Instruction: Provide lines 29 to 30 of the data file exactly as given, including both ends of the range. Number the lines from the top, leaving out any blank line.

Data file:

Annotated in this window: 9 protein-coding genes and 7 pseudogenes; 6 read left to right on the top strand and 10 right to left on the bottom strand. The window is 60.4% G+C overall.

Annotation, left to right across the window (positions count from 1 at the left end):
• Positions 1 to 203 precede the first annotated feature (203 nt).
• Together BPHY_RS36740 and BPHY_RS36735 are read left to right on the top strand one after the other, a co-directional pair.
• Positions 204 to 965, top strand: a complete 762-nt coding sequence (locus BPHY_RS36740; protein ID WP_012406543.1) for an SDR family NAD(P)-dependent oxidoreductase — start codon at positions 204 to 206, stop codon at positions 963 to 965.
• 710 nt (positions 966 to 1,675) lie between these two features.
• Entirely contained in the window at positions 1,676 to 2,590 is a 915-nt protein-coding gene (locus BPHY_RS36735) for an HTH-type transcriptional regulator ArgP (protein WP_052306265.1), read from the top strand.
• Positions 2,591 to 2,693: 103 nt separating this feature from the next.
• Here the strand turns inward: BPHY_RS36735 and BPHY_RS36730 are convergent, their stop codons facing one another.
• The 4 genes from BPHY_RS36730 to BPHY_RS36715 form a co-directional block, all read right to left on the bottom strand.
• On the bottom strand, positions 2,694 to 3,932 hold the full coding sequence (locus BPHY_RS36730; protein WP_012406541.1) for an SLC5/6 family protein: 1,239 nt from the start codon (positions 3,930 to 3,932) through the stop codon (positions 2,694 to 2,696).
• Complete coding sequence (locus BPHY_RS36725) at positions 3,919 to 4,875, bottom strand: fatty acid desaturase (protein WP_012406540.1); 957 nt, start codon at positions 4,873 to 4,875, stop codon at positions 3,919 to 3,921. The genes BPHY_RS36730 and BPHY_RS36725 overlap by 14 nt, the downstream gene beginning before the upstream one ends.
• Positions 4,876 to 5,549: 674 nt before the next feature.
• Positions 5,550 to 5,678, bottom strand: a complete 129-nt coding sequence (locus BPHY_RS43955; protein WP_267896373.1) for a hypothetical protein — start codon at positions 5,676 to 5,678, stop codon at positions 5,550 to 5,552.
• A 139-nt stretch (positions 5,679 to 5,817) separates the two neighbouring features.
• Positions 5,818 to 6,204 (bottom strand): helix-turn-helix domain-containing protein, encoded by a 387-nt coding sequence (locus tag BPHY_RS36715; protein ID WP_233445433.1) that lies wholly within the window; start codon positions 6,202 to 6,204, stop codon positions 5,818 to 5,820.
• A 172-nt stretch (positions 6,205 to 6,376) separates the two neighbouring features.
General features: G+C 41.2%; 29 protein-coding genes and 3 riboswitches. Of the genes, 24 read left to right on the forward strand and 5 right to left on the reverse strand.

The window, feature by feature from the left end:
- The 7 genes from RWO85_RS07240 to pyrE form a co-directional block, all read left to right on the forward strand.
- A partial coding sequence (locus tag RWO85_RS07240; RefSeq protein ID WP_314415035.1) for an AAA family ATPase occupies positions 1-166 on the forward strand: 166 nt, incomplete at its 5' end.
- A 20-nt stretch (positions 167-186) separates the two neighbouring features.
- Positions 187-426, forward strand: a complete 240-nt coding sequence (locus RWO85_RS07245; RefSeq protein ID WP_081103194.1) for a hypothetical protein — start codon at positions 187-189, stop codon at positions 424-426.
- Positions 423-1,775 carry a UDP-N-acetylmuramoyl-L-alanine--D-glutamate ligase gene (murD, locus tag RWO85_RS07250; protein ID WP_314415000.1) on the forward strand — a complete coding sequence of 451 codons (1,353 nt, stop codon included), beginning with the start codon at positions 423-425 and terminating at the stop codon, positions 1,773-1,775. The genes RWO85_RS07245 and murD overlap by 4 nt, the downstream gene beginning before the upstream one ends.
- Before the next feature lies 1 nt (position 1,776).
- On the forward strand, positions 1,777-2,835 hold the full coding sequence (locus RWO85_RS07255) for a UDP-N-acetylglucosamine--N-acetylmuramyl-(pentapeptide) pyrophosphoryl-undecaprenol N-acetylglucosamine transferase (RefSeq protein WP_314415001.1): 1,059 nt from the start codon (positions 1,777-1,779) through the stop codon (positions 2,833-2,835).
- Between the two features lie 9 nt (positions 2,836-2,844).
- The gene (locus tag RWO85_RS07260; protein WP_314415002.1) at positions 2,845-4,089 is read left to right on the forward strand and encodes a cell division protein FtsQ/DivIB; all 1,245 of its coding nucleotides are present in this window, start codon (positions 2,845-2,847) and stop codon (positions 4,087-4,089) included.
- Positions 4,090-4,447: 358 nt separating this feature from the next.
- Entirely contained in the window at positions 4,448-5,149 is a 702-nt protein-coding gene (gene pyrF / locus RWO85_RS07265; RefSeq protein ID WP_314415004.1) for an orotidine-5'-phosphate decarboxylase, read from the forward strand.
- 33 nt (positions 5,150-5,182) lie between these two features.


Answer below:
- Positions 4,090-4,447: 358 nt separating this feature from the next.
- Entirely contained in the window at positions 4,448-5,149 is a 702-nt protein-coding gene (gene pyrF / locus RWO85_RS07265; RefSeq protein ID WP_314415004.1) for an orotidine-5'-phosphate decarboxylase, read from the forward strand.